Some focus on the internal structure of the materials… like instead of using sheets or coils of material, some researchers used something more like gunpowder or a 3D checkerboard structure. This didn’t increase the energy density, but it dramatically increased the amount of Amps when charging or discharging. Like, instead of a 20A cell being considered high-power, these things could handle more like 2000A. And they could be charged very quickly too, like within minutes, without the usual detrimental effects that has on cell life.

But I don’t personally have much need for higher Amps. I’m more interested in higher energy density and longer cell life in years.

So some other researchers have been developing cells based on wood. These had about 7X as much energy density as today’s li-ion cells, so instead of a 3,000 mAh cell, the same physical size could be 21,000 mAh. But the early research also found that it could only be recharged a few times. So, last I heard, they were working on increasing that. I think they got it up to about 200 charge cycles, but that was several years ago.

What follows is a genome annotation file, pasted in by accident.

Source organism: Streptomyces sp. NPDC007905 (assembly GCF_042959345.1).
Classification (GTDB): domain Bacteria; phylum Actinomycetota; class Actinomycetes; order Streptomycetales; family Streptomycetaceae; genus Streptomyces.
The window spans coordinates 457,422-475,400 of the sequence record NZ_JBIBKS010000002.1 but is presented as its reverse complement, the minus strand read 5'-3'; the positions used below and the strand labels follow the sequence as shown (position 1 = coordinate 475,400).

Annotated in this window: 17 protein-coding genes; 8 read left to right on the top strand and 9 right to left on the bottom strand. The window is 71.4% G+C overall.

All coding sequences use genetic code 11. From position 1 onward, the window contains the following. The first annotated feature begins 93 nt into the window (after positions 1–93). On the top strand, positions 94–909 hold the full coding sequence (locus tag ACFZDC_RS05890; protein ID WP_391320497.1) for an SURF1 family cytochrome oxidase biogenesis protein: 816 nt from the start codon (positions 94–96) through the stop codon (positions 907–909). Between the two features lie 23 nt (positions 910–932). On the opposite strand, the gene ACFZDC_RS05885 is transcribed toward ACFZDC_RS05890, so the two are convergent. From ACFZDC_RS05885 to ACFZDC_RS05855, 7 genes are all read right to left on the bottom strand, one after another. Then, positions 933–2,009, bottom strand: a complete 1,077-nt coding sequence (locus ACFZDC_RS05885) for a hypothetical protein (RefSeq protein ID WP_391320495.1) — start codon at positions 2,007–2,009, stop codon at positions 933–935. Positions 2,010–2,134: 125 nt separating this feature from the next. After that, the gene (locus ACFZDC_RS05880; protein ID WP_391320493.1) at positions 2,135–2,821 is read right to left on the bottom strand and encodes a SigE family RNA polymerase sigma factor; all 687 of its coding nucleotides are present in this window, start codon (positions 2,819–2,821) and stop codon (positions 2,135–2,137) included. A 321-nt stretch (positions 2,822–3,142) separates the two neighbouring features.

Anyway, a typical 18650 cell contains about as much energy as a single potato chip*. Each holds roughly 10 calories (kcal). But perhaps sometime, maybe even this decade, we might see 18650 cells which are worth 7 potato chips. :potato:

* Note: Don’t eat batteries. Spicy doesn’t always mean delicious.

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Thats the thing, there has been a lot more battery research in the last 15 years than there was for decades. There are promising leads almost every other week, i used to follow MIT technology review and read about some of them.
But most never make it out of the lab, few even make it to the prototype stage.

Raises hand. :face_with_peeking_eye:
Me. I’m interested in 2000 Amps.

Please don’t make em Habanero Orange!